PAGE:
WALLER, Edmund I (1606-87), of Hall Barn, Beaconsfield, Bucks. and St. James's Street, Westminster.

Published in The History of Parliament: the House of Commons 1660-1690, ed. B.D. Henning, 1983
Available from Boydell and Brewer



c. Feb. 1624
Apr. 1640
c. Nov. 1640 - 14 July 1643

Family and Education

b. 3 Mar. 1606, 1st s. of Robert Waller of Coleshill, Amersham, Bucks. by Anne, da. of Griffith Hampden of Great Hampden, Bucks. educ. High Wycombe g.s.; Eton c.1618-21; King’s, Camb. 1621; L. Inn 1622. m. (1) 15 July 1631 (with £8,000), Anne (d.1634), da. and h. of John Bancks, Mercer, of London, 1s. d.v.p. 1da.; (2) by 1644, Mary. da. of one Bracey of Thame, Oxon., 5s. 8da. suc. fa. 1616.1

Offices Held

Commr. for midland assoc. Bucks. 1642, corporations 1662-3, loyal and indigent officers, Mdx. 1662, highways and sewers, London and Westminster 1662, assessment, Bucks. 1663-74, 1679-80, Mdx. 1664-9, Westminster 1673-9.2

Commr. for trade 1655-7, Nov. 1660-8, plantations Dec. 1660-72, accounts [I] 1668, trade and plantations 1672-4.

FRS 1661-82.


Waller’s ancestors migrated from Kent to Buckinghamshire in the 14th century, rising from modest circumstances to an income of £3,500 p.a., though he was the first of this branch of the family to sit in Parliament. His reputation as a poet was already well established before his election to the Long Parliament, in which he sided with the moderates, defending episcopacy and opposing the attainder of Strafford. When the Civil War broke out, however, he remained in London, where he became involved in a royalist plot. On his arrest, he saved his life by massive bribery and by giving evidence against the other conspirators, including his brother-in-law Nathaniel Tomkins, who were hanged. Waller was fined £10,000, banished, and declared incapable of sitting in Parliament again. He remained abroad, in receipt of ample funds from his mother, until 1651, when he was pardoned by the Rump. When his kinsman Oliver Cromwell became Protector, Waller was given a seat on the committee of trade.3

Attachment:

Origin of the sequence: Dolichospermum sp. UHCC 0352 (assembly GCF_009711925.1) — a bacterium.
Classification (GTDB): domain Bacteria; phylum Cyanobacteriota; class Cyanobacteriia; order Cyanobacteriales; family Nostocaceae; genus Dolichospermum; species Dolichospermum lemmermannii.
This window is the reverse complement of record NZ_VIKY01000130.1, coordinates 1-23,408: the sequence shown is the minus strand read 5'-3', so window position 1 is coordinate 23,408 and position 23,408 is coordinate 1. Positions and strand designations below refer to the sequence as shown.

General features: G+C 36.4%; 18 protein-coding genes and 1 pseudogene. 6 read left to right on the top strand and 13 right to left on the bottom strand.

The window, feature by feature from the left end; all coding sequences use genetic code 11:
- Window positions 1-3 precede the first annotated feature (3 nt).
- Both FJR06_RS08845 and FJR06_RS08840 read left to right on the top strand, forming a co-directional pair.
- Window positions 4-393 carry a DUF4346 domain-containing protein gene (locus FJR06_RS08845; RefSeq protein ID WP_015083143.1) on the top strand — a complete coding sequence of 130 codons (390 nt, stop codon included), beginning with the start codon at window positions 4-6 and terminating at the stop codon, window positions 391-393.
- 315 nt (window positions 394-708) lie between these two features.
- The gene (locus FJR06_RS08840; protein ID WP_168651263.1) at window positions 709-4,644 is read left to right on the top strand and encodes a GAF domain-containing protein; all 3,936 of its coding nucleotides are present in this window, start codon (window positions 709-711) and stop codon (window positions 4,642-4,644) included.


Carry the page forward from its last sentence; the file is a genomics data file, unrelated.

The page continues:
Waller was returned on the court interest for Hastings in 1661, but Lord Wharton listed him as a friend, to be influenced by his cousin Edmund Petty. He was appointed to 209 committees, being particularly prominent in the earlier sessions as a manager of conferences. His speeches, of which over 180 are recorded, made him, in Burnet’s words, ‘the delight of the House’. Nevertheless,

he was only concerned to say that which should make him be applauded, but he never laid the business of the House to heart, being a vain and empty, though a witty man.